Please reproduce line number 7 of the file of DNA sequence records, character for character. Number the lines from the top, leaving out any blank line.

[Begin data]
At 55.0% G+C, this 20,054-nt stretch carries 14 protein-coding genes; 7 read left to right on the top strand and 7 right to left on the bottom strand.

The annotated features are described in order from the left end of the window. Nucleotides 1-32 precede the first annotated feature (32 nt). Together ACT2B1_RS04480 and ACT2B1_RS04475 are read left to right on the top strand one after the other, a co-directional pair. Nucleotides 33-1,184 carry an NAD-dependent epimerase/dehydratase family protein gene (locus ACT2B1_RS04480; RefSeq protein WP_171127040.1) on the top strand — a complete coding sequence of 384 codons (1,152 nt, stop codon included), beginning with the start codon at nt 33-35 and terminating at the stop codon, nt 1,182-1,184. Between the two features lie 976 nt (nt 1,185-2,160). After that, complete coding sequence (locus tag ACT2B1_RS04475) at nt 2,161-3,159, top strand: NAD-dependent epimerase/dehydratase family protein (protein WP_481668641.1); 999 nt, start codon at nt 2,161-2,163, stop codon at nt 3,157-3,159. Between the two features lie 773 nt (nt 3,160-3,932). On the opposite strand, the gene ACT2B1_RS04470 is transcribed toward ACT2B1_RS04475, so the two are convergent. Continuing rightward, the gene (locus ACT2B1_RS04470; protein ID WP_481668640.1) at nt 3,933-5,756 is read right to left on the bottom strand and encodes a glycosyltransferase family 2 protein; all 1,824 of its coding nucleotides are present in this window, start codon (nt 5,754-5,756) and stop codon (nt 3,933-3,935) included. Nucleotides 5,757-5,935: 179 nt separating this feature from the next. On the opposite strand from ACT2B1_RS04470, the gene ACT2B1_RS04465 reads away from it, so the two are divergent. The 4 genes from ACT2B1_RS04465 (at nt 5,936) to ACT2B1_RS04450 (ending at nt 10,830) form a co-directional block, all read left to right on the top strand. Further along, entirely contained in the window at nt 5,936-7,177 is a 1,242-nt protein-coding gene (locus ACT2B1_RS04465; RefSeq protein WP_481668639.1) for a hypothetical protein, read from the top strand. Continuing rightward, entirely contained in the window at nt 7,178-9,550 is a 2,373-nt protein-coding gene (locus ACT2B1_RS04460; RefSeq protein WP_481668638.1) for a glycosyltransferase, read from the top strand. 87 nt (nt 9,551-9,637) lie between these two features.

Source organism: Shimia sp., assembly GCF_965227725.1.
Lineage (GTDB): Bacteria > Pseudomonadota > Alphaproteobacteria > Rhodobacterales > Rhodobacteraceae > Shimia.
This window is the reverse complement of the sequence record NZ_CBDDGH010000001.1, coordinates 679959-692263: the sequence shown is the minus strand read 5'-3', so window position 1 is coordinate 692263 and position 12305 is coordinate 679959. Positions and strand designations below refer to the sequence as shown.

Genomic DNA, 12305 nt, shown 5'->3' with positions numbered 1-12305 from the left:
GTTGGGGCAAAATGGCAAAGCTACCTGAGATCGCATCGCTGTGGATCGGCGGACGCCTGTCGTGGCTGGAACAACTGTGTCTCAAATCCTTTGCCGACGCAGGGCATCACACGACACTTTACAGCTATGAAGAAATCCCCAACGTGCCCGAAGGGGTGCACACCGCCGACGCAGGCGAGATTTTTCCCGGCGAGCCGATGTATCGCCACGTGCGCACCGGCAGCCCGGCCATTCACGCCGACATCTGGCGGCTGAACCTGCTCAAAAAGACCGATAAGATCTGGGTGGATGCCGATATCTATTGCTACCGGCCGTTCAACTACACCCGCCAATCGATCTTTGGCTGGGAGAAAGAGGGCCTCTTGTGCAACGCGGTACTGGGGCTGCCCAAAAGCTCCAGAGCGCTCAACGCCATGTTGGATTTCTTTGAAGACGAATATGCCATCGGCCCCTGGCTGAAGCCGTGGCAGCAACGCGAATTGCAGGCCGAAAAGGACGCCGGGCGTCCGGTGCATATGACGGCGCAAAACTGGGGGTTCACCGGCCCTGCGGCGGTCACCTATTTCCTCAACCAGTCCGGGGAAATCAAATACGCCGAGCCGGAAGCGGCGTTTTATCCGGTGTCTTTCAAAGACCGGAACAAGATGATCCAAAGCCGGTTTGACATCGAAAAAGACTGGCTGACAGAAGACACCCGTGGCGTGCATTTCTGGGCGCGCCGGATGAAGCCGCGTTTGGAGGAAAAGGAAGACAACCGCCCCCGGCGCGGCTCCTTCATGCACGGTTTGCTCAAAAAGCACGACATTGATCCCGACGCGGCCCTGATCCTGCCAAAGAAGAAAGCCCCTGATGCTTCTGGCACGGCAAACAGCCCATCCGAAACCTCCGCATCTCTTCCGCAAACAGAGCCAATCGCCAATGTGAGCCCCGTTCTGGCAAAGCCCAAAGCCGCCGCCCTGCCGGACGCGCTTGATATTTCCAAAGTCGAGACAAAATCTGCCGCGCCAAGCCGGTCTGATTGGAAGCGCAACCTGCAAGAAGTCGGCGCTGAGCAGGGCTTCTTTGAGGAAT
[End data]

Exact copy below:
GTTGGGGCAAAATGGCAAAGCTACCTGAGATCGCATCGCTGTGGATCGGCGGACGCCTGTCGTGGCTGGAACAACTGTGTCTCAAATCCTTTGCCGACGCAGGGCATCACACGACACTTTACAGCTATGAAGAAATCCCCAACGTGCCCGAAGGGGTGCACACCGCCGACGCAGGCGAGATTTTTCCCGGCGAGCCGATGTATCGCCACGTGCGCACCGGCAGCCCGGCCATTCACGCCGACATCTGGCGGCTGAACCTGCTCAAAAAGACCGATAAGATCTGGGTGGATGCCGATATCTATTGCTACCGGCCGTTCAACTACACCCGCCAATCGATCTTTGGCTGGGAGAAAGAGGGCCTCTTGTGCAACGCGGTACTGGGGCTGCCCAAAAGCTCCAGAGCGCTCAACGCCATGTTGGATTTCTTTGAAGACGAATATGCCATCGGCCCCTGGCTGAAGCCGTGGCAGCAACGCGAATTGCAGGCCGAAAAGGACGCCGGGCGTCCGGTGCATATGACGGCGCAAAACTGGGGGTTCACCGGCCCTGCGGCGGTCACCTATTTCCTCAACCAGTCCGGGGAAATCAAATACGCCGAGCCGGAAGCGGCGTTTTATCCGGTGTCTTTCAAAGACCGGAACAAGATGATCCAAAGCCGGTTTGACATCGAAAAAGACTGGCTGACAGAAGACACCCGTGGCGTGCATTTCTGGGCGCGCCGGATGAAGCCGCGTTTGGAGGAAAAGGAAGACAACCGCCCCCGGCGCGGCTCCTTCATGCACGGTTTGCTCAAAAAGCACGACATTGATCCCGACGCGGCCCTGATCCTGCCAAAGAAGAAAGCCCCTGATGCTTCTGGCACGGCAAACAGCCCATCCGAAACCTCCGCATCTCTTCCGCAAACAGAGCCAATCGCCAATGTGAGCCCCGTTCTGGCAAAGCCCAAAGCCGCCGCCCTGCCGGACGCGCTTGATATTTCCAAAGTCGAGACAAAATCTGCCGCGCCAAGCCGGTCTGATTGGAAGCGCAACCTGCAAGAAGTCGGCGCTGAGCAGGGCTTCTTTGAGGAAT